(Editor’s Note: the following is reprinted with permission from LET’S (Live Educate Transform Society) as posted on the American Psychological Association web site)

How people think about disability affects how they feel about disability. Although people have various individual perspectives on disability, these viewpoints can be categorized into three overarching models of disability—moral, medical, and social (Olkin, 2002). Each model addresses the perceived causes of disability, appropriate responses, and deeper meanings.

Moral model

In the moral model, disability is seen as having meaning about the person’s or the family’s character, deeds, thoughts, and karma. From this perspective, disability can carry stigma, shame and blame, particularly if the disability is seen as a mark of wrongdoing. Alternatively, disability can be seen as a sign of honor, faith or strength. For example, someone who is religious may believe they (or their family member) were chosen to have a disability due to God’s faith in them. Disability may also be perceived as a positive reminder of having survived a life challenge (e.g., a polio epidemic, or stepping on a land mine). The moral model is very prevalent worldwide and is often depicted in the media. For example, some movies use a physical disability to show evil. In contrast some movies portray the disabled person as one who goes beyond usual human levels to achieve unique goals, such as a wheelchair user who climbs El Capitan in Yosemite.

Medical model

In the medical model, disability is perceived as an impairment in a body system or function that is inherently pathological. From this perspective, the goal is to return the system or function to as close to “normal” as possible. The medical model suggests that professionals with specialized training are the “experts” in disability. Persons with disability are expected to follow the advice of these “experts.” The language of the medical model is clinical and medical (e.g., left hemiplegia; partial lesion at the T4 level). This view is one that can sometimes be seen within the fields of health, mental health, and education.

The medical model of disability often is depicted in movies through a plot in which a disabled person is depressed and hopeless, but through friendship with an able-bodied person the disabled person learns to embrace life. A reverse twist on this is the idea that disabled people show able-bodied characters how to be better people.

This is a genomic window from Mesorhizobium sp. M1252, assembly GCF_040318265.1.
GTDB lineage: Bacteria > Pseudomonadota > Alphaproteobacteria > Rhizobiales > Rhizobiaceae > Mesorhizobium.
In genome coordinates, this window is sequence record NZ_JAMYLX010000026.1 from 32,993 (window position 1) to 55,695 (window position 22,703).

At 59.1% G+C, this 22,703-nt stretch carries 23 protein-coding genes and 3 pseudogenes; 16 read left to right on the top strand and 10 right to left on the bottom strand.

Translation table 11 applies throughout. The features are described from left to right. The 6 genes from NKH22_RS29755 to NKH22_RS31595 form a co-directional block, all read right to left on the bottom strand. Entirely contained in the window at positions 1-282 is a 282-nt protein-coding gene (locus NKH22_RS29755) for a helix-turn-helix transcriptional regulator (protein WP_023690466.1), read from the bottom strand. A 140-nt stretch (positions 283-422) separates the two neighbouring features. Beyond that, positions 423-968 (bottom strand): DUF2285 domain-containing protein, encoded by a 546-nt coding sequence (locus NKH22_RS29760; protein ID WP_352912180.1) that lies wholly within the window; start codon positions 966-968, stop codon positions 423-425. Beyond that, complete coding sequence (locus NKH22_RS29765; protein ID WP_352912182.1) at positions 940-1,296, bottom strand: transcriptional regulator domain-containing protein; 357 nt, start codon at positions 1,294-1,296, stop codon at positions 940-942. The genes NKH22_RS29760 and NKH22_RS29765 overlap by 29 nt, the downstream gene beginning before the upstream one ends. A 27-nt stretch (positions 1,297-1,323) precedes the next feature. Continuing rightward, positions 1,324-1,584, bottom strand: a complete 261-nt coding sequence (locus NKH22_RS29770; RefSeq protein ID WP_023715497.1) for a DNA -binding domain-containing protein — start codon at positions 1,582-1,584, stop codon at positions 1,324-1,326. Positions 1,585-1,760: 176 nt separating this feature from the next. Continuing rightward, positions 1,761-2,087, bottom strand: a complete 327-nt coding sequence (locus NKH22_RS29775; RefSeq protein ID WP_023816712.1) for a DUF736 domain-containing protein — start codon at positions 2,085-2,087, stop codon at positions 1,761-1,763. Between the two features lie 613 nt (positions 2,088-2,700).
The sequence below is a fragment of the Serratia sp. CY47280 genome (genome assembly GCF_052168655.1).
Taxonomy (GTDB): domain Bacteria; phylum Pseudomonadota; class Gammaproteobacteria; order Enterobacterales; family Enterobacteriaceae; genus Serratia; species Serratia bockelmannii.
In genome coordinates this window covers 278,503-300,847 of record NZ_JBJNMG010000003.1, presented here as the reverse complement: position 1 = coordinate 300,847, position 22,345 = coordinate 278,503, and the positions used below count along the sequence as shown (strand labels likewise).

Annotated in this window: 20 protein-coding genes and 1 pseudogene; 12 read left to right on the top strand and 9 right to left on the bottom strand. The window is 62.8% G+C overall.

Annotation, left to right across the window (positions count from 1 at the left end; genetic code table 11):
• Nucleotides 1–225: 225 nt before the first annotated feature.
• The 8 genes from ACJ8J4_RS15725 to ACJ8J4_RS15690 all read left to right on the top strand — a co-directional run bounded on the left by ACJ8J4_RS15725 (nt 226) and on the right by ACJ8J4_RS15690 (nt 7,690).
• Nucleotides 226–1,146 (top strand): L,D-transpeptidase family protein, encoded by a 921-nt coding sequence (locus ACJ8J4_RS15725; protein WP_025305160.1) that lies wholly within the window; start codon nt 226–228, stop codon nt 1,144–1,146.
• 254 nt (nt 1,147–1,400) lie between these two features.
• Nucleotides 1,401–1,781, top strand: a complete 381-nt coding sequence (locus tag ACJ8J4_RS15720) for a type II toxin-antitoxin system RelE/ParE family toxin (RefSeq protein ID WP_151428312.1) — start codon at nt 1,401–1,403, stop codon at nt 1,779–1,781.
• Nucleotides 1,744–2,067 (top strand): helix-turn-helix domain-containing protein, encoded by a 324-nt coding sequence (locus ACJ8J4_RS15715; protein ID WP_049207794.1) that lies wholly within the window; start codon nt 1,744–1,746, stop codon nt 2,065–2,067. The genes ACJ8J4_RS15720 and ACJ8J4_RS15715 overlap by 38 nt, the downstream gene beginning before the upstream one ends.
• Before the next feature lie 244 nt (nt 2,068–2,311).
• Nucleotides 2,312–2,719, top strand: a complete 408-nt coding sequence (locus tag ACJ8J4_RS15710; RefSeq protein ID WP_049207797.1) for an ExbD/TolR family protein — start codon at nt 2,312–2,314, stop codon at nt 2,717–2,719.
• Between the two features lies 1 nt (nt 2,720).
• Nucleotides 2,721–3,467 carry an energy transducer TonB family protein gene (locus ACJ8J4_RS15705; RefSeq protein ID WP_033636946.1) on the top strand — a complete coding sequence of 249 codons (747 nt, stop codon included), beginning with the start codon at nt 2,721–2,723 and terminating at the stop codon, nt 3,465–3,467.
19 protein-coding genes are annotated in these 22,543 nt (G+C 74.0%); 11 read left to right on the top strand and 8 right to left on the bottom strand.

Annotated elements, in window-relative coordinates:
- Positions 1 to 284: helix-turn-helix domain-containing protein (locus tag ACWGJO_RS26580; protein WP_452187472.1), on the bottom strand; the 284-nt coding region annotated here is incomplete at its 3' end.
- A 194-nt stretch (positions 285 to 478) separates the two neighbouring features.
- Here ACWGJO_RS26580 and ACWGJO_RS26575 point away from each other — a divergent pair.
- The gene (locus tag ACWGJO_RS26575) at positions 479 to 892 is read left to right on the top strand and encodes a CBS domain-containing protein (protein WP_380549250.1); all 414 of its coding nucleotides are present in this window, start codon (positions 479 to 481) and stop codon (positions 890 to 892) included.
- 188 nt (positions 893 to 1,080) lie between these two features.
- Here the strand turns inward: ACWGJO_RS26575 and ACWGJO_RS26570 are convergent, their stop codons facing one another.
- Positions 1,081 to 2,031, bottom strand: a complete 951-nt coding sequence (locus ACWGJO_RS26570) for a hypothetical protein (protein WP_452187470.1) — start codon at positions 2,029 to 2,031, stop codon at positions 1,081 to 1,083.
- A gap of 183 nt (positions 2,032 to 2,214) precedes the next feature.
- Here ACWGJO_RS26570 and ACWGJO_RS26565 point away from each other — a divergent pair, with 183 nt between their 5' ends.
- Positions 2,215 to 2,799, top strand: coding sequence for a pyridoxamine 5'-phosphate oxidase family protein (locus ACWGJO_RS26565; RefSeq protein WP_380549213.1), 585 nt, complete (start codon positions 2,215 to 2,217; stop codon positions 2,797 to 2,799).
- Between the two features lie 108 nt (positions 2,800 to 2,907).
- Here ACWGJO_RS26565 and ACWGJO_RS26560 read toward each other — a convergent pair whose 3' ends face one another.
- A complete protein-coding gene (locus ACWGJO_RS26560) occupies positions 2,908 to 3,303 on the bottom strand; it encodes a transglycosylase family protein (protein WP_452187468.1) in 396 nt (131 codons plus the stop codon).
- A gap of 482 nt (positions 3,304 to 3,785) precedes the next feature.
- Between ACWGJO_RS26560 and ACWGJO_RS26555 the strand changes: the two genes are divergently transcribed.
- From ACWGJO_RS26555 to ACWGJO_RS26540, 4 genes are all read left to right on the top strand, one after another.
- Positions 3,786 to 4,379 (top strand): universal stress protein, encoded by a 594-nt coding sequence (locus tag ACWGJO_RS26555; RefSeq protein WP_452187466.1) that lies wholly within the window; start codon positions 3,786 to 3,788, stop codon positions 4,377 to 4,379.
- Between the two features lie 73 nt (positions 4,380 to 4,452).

Social model

In the social model, disability is seen as one aspect of a person’s identity, much like race/ethnicity, gender, etc. From this perspective, disability is believed to result from a mismatch between the disabled person and the environment (both physical and social). It is this environment that creates the handicaps and barriers, not the disability. From this perspective, the way to address disability is to change the environment and society, rather than people with disabilities. Negative stereotypes, discrimination and oppression serve as barriers to environmental change and full inclusion.

Movies depicting disability from a social model are more apt to have multiple disabled characters who form bonds, learn, and grow, without dependence on an able-bodied character. Other films show disabled characters more realistically: in the context of loving families who are not ‘burdened’ by the disability; in a society that discriminates; as activist trying to change laws.

What is your model?

Although students have a tendency to see one model as superior to the others, there are some potential benefits and costs to all of these perspectives. The moral model can bring shame, but also renewed faith. The medical model has spurred tremendous advances in rehabilitation but is paternalistic. The social model fosters community, but systemic ableism can be overwhelming. Probably most people have beliefs in more than one model. But it is hard to know, since currently there is not a well-established measure of the models. More data are needed from disabled persons to get their perspective on the costs and benefits of their particular model of disability.


Find a movie with one or more disabled characters, then answer a few questions: (a) Which model(s) did the disabled character hold? (b) What was the director’s perspective on disability? (c) What was the main message about disability in the movie?

About the author

Rhoda Olkin, PhD, is a distinguished professor in the clinical PsyD program at the California School of Professional Psychology, San Francisco Bay Area campus.


Olkin, R. (2002). Could you hold the door for me? Including disability in diversity. Cultural Diversity and Ethnic Minority Psychology, 8, 130-137.